Betsy Mason reports in The Scientist that Vivian Siegel has left her position as editor of Cell to become the executive director of the open-access publishing unit at the Public Library of Science. Quoting Marc Kirschner of Harvard Medical School: "It's an extremely good sign. She's a very knowledgeable, effective editor of the leading journal of biology, and she's well known in the scientific community. It's an indication that the leadership [at the PLoS journals] will be effective, fair and inspired." (PS: A coup for open-access publishing proving --again, but dramatically-- that high quality and high prestige are entirely compatible with the elimination of price and permission barriers.)
Stanford physicist Robert Laughlin argues that scientific openness is incompatible with economic pressure to patent or commercialize the results of scientific inquiry. "Research linked to property has a built-in conflict of interest toward the truth. For a research investment to be justified, it must produce value equal to or greater than that of the investment. When that value takes the form of intellectual property--knowledge that one can sell--as it commonly does, it must be kept secret, since no one will buy knowledge that is available for free. The core content of useful industrial research can rarely, if ever, be submitted to public scrutiny. This secrecy increases the opportunity for impropriety and thus makes the knowledge inherently less reliable than comparable knowledge produced in the open." (Thanks to Noteworthy.)
In a December 12 article for Electronic Book Web, Aline Soules argues that the first-sale doctrine should be extended to electronic publications. "For years, we have taken for granted the idea that if we like what we buy to read, we can loan or forward it to a friend, and if we decide we no longer want that particular copy, we can give it away or sell it. It has become a fundamental part of how we share information, and, no matter how difficult or how polarized the views, we should find a way to translate that into the digital age."
Yesterday the New York Times took notice of Bruce Perens' series of open-source books on open-source software. "The electronic versions of the books, Mr. Perens added, can be frequently updated, and the authors can edit readers' contributions. He considers the series — in which his role is mainly selecting books and setting policy — to be a step toward broadening the application of open-source principles. 'We are expanding the scope of collaborative works beyond software,' Mr. Perens said."
Alf Eaton, Joining the dots - advances in online biomedical literature management, Hublog, January 14, 2003. An intelligent discussion of recent advances on six fronts: searching, current awareness, collaborative knowledge, archiving, retrieval, and local PDF stores. He invites users to post their own conclusions. Eaton is the developer of an alternative interface to PubMed.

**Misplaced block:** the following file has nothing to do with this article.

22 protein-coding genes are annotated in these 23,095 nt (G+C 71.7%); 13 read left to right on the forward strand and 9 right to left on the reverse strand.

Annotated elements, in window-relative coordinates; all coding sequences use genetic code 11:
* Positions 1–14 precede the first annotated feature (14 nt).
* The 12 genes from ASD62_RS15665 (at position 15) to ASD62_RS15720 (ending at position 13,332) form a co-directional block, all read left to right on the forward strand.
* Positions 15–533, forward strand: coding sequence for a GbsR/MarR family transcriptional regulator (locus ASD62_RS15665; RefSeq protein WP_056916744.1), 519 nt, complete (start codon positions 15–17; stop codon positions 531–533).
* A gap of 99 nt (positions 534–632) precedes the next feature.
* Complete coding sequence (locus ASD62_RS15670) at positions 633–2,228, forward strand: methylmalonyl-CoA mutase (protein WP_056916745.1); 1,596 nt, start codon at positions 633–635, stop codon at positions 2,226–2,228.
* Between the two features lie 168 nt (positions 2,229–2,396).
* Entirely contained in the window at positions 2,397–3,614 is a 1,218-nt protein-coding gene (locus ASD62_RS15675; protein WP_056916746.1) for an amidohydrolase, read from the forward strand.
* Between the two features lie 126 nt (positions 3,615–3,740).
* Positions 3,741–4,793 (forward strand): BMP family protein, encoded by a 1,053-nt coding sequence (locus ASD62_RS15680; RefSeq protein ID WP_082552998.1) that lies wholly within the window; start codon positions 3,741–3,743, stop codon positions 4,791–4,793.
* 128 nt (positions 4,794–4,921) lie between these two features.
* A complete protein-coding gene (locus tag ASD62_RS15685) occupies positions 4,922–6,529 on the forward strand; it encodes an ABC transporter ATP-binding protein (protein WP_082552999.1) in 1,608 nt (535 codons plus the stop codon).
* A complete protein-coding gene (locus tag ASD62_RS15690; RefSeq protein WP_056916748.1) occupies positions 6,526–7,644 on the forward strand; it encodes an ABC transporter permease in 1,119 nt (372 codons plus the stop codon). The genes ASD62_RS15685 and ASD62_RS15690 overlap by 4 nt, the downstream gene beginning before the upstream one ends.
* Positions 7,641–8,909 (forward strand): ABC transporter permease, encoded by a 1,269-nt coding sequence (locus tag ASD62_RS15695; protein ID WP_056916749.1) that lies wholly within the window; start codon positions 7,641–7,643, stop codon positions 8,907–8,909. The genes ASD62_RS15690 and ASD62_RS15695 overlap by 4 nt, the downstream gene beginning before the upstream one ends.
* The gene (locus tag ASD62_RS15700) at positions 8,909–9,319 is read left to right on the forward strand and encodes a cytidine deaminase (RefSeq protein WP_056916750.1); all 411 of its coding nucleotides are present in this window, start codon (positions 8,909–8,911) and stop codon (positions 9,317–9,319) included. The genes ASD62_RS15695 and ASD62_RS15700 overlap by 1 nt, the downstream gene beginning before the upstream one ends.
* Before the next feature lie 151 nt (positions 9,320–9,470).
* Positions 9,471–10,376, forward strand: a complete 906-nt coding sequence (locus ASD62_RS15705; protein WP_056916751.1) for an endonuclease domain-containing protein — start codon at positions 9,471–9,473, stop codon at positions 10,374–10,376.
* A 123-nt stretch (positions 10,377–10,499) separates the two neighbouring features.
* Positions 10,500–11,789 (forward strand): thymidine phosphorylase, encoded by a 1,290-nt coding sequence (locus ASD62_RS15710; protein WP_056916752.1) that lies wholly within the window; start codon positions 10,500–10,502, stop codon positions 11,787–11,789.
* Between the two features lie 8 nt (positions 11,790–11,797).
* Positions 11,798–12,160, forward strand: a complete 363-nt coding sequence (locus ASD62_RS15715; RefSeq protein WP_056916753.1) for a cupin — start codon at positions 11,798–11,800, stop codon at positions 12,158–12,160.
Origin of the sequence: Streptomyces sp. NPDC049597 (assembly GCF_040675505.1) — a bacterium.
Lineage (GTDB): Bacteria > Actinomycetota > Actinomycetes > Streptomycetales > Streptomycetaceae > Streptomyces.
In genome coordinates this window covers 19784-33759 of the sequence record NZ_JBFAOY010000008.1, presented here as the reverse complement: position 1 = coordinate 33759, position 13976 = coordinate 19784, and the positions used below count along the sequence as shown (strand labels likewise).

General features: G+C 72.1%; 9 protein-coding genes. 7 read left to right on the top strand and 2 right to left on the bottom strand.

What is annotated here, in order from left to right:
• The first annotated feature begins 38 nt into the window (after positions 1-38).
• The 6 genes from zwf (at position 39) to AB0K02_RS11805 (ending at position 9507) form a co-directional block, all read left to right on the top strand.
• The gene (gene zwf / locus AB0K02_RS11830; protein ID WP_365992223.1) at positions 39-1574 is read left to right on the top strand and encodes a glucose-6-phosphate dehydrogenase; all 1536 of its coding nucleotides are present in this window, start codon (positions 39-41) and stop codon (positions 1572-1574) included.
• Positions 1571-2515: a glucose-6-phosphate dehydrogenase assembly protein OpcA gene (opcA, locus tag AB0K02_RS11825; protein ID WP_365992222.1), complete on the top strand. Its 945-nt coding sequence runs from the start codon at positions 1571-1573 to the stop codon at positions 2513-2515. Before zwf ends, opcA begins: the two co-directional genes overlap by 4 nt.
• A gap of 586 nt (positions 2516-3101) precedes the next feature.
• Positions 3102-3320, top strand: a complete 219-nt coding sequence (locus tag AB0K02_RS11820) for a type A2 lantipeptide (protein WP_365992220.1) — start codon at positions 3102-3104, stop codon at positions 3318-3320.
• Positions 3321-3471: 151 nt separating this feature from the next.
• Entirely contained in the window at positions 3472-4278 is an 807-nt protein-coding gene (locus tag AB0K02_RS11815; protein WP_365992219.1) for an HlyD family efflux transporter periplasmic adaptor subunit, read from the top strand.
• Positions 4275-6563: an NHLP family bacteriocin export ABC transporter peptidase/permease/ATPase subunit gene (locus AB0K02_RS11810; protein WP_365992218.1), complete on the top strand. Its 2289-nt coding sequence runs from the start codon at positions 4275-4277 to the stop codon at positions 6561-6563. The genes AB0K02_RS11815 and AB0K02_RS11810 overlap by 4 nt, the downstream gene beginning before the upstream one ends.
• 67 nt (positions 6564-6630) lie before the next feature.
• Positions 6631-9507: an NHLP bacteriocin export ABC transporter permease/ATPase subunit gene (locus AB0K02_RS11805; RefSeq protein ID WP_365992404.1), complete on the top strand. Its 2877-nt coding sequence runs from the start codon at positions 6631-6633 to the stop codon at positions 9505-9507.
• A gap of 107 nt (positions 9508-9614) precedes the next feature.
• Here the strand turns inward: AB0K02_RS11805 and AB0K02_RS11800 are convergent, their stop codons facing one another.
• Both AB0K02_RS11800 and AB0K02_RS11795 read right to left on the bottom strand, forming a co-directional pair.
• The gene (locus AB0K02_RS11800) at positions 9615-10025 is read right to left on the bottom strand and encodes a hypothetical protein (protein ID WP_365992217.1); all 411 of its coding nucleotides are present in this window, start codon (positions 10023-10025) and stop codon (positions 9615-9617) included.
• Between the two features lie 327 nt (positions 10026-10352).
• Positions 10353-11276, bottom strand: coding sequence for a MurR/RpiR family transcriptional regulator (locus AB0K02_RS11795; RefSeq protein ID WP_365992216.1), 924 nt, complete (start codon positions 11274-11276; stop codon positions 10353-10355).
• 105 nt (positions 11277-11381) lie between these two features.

More on scientific openness....In the January 13 issue of The Scientist, Willie Schatz offers his summary of the swirling currents at the recent NAS conference on national security and research in the life sciences. Pressure to classify more research is increasing and resistance to this pressure is also increasing. Quoting John Hamre, president of CSIS: "The security community looks at the scientific community as at best disobedient and at worst traitorous. The scientific community looks at the security guys as a bunch of dopes. Both views are terribly wrong, of course."
In today's Toronto Star, Michael Geist gives very good overview of internet regulation issues, especially jurisdiction and IP issues, likely to be resolved by U.S. and Canadian courts during 2003.
The Institute of Physics has digitized the past issues of all its journals, back to 1874, and put them online in searchable, interlinked PDF files. This comes to more than 500 volume-years of journals and over 100,000 articles, including some of the early works of Schrödinger and Boltzmann. Subscribers to the historical archive have access to full-text. Non-subscribers can run searches and read abstracts. Copies of the archive are also for sale. For more information, see the press release, visit the archive, or run a search.
In the January 10 Red Herring, Lawrence Lessig shows what happens when content companies are run by lawyers: they prosecute copyright infringement even when the unauthorized copying helps their bottom line. (PS: The lesson is that we won't know whether content companies can come up with business models compatible with consumer rights and digital freedom until these companies lift their gaze from a near-sighted focus on intellectual property rights and look for their own interests.)
The EFF has released version 2 of its report, Unintended Consequences: Four Years under the DMCA. Excerpt: "In practice, the anti-circumvention provisions have been used to stifle a wide array of legitimate activities, rather than to stop copyright piracy. As a result, the DMCA has developed into a serious threat to three important public policy priorities: Section 1201 chills free expression and scientific research...[it] jeopardizes fair use...[and it] impedes competition and innovation."
Bruce Perens is editing a new series of open-source books on open-source software for Prentice Hall. The text of each book will be published under open-sources licenses, allowing not only free access, downloading, copying, and redistribution, but also modification. Each book will be available free online and in a priced, printed edition. Perens is now looking for authors. Congratulations to Prentice-Hall for its willingness to support this method of publication.
An article entitled "Kepler Proposal and Design Document", dated January 2003, by K. Maly, X. Liu and M. Zubair, is available as a Word document via the Publications section of the Kepler website. The Kepler concept is the brainchild of the Digital Library Group at Old Dominion University. An item about Kepler is included in the FOS Guide.
The 15 presentations from the First Nordic Conference on Scholarly Communication (Lund, October 22-23, Copenhagen, October 24, 2002) are now online. All 15 are relevant to open access. Recommended.